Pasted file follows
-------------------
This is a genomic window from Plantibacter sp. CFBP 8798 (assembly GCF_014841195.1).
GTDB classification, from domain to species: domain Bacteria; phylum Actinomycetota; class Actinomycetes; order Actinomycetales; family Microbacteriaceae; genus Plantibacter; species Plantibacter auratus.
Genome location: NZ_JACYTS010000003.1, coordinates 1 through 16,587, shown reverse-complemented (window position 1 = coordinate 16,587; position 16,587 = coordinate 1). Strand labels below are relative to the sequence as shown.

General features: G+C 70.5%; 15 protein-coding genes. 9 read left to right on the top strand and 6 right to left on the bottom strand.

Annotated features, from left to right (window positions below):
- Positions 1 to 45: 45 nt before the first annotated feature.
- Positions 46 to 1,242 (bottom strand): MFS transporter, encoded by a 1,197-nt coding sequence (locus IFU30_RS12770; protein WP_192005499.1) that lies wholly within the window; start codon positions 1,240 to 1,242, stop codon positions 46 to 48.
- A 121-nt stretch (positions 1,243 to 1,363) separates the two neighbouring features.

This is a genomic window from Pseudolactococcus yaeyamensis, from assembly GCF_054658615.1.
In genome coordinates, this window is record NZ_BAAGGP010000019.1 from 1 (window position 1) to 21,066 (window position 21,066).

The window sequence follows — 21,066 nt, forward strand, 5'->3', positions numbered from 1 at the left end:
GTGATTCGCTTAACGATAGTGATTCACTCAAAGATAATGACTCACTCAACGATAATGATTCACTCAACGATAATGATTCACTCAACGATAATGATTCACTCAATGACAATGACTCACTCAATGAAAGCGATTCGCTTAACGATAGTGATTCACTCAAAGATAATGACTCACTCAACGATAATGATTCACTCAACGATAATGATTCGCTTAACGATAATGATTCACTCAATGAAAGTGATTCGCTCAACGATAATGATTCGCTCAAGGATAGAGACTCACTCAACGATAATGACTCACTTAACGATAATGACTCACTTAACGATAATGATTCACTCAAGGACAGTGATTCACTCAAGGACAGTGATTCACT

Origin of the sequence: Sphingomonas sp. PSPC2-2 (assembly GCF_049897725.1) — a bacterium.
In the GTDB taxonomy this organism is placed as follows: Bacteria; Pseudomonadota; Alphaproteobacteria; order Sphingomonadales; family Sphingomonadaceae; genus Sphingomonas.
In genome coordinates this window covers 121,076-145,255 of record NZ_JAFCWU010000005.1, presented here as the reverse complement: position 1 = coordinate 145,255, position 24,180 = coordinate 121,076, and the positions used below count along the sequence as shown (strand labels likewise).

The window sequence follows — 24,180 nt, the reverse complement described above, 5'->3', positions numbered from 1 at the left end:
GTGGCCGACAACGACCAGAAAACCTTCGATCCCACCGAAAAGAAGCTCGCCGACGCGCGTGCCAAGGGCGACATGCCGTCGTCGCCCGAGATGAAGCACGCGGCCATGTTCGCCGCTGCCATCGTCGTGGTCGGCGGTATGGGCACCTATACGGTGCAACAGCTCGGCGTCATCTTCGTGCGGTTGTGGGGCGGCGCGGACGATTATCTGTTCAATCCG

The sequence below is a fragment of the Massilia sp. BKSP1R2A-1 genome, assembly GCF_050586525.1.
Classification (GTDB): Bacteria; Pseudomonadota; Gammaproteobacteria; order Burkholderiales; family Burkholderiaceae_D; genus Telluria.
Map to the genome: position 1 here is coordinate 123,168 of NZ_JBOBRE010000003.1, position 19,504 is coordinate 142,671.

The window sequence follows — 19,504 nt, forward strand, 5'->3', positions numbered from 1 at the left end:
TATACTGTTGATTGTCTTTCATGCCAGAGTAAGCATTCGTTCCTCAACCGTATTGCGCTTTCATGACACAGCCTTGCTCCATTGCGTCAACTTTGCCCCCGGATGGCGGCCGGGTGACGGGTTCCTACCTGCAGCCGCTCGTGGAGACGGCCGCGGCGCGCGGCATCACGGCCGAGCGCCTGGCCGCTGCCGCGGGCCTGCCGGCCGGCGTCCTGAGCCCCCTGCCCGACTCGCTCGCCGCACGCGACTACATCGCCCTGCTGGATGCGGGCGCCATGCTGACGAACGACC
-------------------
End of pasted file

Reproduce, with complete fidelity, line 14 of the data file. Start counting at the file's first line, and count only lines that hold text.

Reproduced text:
In the GTDB taxonomy this organism is placed as follows: Bacteria; Pseudomonadota; Alphaproteobacteria; order Sphingomonadales; family Sphingomonadaceae; genus Sphingomonas.